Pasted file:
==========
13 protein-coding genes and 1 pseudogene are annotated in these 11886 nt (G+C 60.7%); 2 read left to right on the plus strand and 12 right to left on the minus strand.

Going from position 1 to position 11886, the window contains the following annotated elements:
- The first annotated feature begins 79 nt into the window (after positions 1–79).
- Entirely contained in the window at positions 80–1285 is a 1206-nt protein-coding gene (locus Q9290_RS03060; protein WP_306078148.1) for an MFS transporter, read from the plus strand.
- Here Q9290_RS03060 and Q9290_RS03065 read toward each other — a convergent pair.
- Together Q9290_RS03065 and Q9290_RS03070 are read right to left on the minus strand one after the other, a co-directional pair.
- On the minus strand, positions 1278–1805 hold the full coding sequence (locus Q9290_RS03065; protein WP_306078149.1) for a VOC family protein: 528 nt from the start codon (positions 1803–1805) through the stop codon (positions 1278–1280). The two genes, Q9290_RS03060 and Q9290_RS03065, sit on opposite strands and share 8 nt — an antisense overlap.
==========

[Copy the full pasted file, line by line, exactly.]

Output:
13 protein-coding genes and 1 pseudogene are annotated in these 11886 nt (G+C 60.7%); 2 read left to right on the plus strand and 12 right to left on the minus strand.

Going from position 1 to position 11886, the window contains the following annotated elements:
- The first annotated feature begins 79 nt into the window (after positions 1–79).
- Entirely contained in the window at positions 80–1285 is a 1206-nt protein-coding gene (locus Q9290_RS03060; protein WP_306078148.1) for an MFS transporter, read from the plus strand.
- Here Q9290_RS03060 and Q9290_RS03065 read toward each other — a convergent pair.
- Together Q9290_RS03065 and Q9290_RS03070 are read right to left on the minus strand one after the other, a co-directional pair.
- On the minus strand, positions 1278–1805 hold the full coding sequence (locus Q9290_RS03065; protein WP_306078149.1) for a VOC family protein: 528 nt from the start codon (positions 1803–1805) through the stop codon (positions 1278–1280). The two genes, Q9290_RS03060 and Q9290_RS03065, sit on opposite strands and share 8 nt — an antisense overlap.